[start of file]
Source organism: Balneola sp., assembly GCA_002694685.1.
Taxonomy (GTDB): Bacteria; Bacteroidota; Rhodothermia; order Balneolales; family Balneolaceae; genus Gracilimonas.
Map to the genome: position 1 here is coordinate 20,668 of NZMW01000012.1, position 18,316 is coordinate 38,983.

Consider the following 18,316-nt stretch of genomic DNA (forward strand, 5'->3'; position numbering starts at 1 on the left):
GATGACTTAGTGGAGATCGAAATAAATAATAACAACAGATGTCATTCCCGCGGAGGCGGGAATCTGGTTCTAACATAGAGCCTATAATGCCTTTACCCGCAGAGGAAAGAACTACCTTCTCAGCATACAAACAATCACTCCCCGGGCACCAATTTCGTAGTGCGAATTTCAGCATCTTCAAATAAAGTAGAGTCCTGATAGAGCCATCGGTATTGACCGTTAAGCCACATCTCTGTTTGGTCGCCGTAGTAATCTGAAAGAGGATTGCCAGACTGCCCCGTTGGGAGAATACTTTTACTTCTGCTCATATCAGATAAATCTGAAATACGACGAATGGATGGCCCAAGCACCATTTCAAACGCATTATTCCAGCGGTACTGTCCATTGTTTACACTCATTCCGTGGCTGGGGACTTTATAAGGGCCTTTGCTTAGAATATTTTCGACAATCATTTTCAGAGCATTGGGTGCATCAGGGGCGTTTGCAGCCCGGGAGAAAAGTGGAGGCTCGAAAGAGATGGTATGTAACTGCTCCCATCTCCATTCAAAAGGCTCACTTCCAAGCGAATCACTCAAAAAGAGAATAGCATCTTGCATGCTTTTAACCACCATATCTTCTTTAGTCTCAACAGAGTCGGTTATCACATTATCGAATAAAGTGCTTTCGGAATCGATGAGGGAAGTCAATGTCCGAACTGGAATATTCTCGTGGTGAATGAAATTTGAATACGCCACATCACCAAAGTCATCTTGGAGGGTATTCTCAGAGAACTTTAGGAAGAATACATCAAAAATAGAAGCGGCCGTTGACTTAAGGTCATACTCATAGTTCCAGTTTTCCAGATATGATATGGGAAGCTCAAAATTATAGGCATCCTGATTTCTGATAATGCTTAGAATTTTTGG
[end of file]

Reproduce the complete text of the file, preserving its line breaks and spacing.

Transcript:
Source organism: Balneola sp., assembly GCA_002694685.1.
Taxonomy (GTDB): Bacteria; Bacteroidota; Rhodothermia; order Balneolales; family Balneolaceae; genus Gracilimonas.
Map to the genome: position 1 here is coordinate 20,668 of NZMW01000012.1, position 18,316 is coordinate 38,983.

Consider the following 18,316-nt stretch of genomic DNA (forward strand, 5'->3'; position numbering starts at 1 on the left):
GATGACTTAGTGGAGATCGAAATAAATAATAACAACAGATGTCATTCCCGCGGAGGCGGGAATCTGGTTCTAACATAGAGCCTATAATGCCTTTACCCGCAGAGGAAAGAACTACCTTCTCAGCATACAAACAATCACTCCCCGGGCACCAATTTCGTAGTGCGAATTTCAGCATCTTCAAATAAAGTAGAGTCCTGATAGAGCCATCGGTATTGACCGTTAAGCCACATCTCTGTTTGGTCGCCGTAGTAATCTGAAAGAGGATTGCCAGACTGCCCCGTTGGGAGAATACTTTTACTTCTGCTCATATCAGATAAATCTGAAATACGACGAATGGATGGCCCAAGCACCATTTCAAACGCATTATTCCAGCGGTACTGTCCATTGTTTACACTCATTCCGTGGCTGGGGACTTTATAAGGGCCTTTGCTTAGAATATTTTCGACAATCATTTTCAGAGCATTGGGTGCATCAGGGGCGTTTGCAGCCCGGGAGAAAAGTGGAGGCTCGAAAGAGATGGTATGTAACTGCTCCCATCTCCATTCAAAAGGCTCACTTCCAAGCGAATCACTCAAAAAGAGAATAGCATCTTGCATGCTTTTAACCACCATATCTTCTTTAGTCTCAACAGAGTCGGTTATCACATTATCGAATAAAGTGCTTTCGGAATCGATGAGGGAAGTCAATGTCCGAACTGGAATATTCTCGTGGTGAATGAAATTTGAATACGCCACATCACCAAAGTCATCTTGGAGGGTATTCTCAGAGAACTTTAGGAAGAATACATCAAAAATAGAAGCGGCCGTTGACTTAAGGTCATACTCATAGTTCCAGTTTTCCAGATATGATATGGGAAGCTCAAAATTATAGGCATCCTGATTTCTGATAATGCTTAGAATTTTTGG